Questions that I asked of myself and answered herein are:

How is Mental Health in the Workplace depicted in the media?

How do these representations inform what we know?

What stereotypes do they perpetuate?

Does it support or contradict your current understanding of the topic/population?

What did you learn through this process?

Myth

Chapter Two

I interviewed four women from different backgrounds, they are as follows: Gay Nell a Small Business Vender, Sheila an Office Worker, Kassidey a SPED Teacher, and Virginia a Nurse. Two have a high school education, and two advanced college degrees, three are white, one is a  Native American Indian the age range is 38 to 65.

How does the media portray mental illness positively and negatively?

GayNell-  That everyone with mental health issues is crazies and should be medicated or locked up.

Virginia- If people don’t understand they can’t put it in a positive position.

Sheila- Media goes overboard with paranoia and mental health.

Kassidey- The media is out to sensational the news.

What is the average mentality towards mental illness in the media

Sheila- I think most people are negative unless they have been through it themselves or with close family/friends.

Kassidey- I don’t know about the media’s mentality

Virginia- The media does not understand mental health. Just what sells.

GayNell- Being a positive person, you acknowledge them. Self-preservation by acknowledging how they are. We use empathy to communicate with others.  Communication works both ways with positive energy.

How do these representations inform what we know?

GayNell- Knowing each of your co-worker’s actions and attitudes. You have to get up with a good attitude and have self-confidence. Ans:  Take you meds before get to work, take them again at lunch.  Be humble and use your senses to acknowledge who they are and where they are.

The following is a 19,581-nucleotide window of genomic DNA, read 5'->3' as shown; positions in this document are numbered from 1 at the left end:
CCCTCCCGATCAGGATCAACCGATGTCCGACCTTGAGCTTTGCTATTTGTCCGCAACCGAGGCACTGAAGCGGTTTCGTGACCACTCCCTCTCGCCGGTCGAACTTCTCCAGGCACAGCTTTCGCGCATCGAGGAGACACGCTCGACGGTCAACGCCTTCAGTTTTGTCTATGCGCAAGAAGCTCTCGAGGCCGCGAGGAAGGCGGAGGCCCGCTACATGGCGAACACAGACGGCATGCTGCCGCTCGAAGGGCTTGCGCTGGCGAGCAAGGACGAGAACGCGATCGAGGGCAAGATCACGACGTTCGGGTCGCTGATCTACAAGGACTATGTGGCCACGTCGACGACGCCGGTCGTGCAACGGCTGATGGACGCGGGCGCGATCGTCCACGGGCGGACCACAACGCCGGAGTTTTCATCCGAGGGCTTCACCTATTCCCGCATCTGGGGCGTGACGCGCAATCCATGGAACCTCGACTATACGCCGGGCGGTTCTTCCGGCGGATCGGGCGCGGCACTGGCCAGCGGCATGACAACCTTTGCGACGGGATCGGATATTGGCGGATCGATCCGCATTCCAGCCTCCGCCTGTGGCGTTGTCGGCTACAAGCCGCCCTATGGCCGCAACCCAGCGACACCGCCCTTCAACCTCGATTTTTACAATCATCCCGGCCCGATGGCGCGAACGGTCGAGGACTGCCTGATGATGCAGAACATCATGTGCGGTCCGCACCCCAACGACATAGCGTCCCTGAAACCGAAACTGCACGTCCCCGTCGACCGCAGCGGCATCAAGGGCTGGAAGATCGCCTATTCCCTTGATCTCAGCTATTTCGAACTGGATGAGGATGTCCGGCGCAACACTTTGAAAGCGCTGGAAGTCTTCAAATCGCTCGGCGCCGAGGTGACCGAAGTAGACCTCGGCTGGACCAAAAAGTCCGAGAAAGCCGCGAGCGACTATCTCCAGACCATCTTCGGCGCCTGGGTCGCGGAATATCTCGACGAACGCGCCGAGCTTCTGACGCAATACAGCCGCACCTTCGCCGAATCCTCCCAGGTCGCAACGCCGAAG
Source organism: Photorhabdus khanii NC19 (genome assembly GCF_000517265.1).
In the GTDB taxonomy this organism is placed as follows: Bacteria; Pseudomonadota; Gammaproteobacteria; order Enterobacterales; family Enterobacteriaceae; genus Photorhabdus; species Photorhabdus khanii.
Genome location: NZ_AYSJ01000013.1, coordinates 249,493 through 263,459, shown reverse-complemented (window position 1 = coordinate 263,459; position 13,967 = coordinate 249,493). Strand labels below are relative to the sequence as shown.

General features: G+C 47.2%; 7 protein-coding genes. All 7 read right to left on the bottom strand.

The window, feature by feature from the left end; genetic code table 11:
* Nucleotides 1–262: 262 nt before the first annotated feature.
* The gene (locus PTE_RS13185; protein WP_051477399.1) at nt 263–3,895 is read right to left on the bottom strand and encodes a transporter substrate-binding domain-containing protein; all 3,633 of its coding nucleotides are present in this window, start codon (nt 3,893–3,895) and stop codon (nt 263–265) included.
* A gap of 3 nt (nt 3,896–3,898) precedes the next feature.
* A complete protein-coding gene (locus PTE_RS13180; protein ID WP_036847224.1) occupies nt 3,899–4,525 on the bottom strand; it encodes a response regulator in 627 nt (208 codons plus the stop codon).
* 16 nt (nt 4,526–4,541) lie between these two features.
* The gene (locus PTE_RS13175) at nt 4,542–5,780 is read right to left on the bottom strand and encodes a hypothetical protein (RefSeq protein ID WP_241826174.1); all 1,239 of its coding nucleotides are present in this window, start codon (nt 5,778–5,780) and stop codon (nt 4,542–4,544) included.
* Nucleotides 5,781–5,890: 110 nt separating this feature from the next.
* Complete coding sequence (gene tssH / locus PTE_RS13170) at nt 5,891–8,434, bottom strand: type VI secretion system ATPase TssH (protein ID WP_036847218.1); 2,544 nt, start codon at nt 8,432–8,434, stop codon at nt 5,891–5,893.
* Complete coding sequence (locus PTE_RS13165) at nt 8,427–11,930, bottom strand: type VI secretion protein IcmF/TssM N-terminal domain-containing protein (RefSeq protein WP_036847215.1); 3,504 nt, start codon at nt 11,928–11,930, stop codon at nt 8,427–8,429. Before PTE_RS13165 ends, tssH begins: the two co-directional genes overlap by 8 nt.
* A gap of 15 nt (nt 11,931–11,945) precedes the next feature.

Kassidey- I ignore the media hype- I work in reality with children who have special needs.

Virginia- There are many types of mental health just not “crazy“

 Sheila – It’s not realistic depiction, media paints a negative view of mental health

How do you deal with negative co-workers?

GayNell- I have two choices. They can watch me work or they can help me work.  You can go in seclusion and scream and pull your hair out. Everyone needs a hug to acknowledge how smart they are, That today is a sucky day but tomorrow will be better.

Kassidey- Ignore the negativity.

Sheila-  I’m a negative co-worker. Try to encourage others to make me laugh. Be kind to one another.

Virginia- You usually don’t run across them that much. You need to explain things to them and

help out.

How is mental illness perceived in the workplace?

Gay Nell- Being a positive person, you acknowledge them. Self-preservation by acknowledging

 how they are. We use empathy to communicate with others.  Communication works both way

s with positive energy.

Kassidey-  It used to be a taboo topic but in recent years there has been a big push to recognize burn-out, trauma, and the need for good self-care.

Sheila- If you are a caring person, they are supportive and encourage counseling.

Virginia-  That everyone with mental health issues is crazy and should be medicated or locked

up

What stereotypes do they perpetuate?

Gay Nell- Positive, acknowledgment of negative thoughts or positive thoughts to emulate a role model. You treat them the way you want to be treated.

Sheila- Supervisors are encouraging her to be positive about other mental health issues

Virginia-If you have mental health you must be crazy.

Kassidey- not favored.

Does it support or contradict your current understanding of Mental Health in the Workplace?

GayNell- I can almost tell you upon first seeing a person I can tell what type of mood they are in. I change my attitude based on my perception of their attitude. I try to be comical with people.

Sheila- Superiors Support mental health in the workplace

Virginia- Somebody needs help adjusting should be supported.

If you had to choose full disclosure in a job, would you?